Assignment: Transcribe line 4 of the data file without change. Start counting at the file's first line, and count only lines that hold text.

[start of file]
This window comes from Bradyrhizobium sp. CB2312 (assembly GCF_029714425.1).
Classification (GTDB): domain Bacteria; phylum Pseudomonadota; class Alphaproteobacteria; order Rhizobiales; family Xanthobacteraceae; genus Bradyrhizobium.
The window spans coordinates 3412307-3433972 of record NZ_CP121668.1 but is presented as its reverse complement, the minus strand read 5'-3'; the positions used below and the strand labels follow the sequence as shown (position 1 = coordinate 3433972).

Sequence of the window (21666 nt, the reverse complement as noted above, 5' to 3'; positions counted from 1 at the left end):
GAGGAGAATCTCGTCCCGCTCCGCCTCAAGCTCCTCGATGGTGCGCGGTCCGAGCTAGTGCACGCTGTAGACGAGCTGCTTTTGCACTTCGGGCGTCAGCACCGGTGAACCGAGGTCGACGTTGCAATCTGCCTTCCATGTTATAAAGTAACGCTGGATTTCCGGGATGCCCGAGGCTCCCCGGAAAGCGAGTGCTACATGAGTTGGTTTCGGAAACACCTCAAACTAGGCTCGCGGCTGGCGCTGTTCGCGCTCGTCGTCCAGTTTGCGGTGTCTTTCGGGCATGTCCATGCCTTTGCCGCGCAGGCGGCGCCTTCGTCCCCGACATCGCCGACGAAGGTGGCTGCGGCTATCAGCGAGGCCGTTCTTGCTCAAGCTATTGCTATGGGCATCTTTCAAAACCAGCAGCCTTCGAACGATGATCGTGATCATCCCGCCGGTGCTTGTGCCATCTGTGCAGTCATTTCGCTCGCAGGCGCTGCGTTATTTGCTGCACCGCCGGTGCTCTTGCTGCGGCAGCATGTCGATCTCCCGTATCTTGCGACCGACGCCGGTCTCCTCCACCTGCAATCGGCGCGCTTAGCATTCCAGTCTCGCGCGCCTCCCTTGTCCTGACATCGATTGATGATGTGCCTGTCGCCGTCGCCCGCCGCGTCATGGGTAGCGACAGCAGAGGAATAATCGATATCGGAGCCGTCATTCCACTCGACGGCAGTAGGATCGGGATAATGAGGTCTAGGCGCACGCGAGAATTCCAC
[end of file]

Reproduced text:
Sequence of the window (21666 nt, the reverse complement as noted above, 5' to 3'; positions counted from 1 at the left end):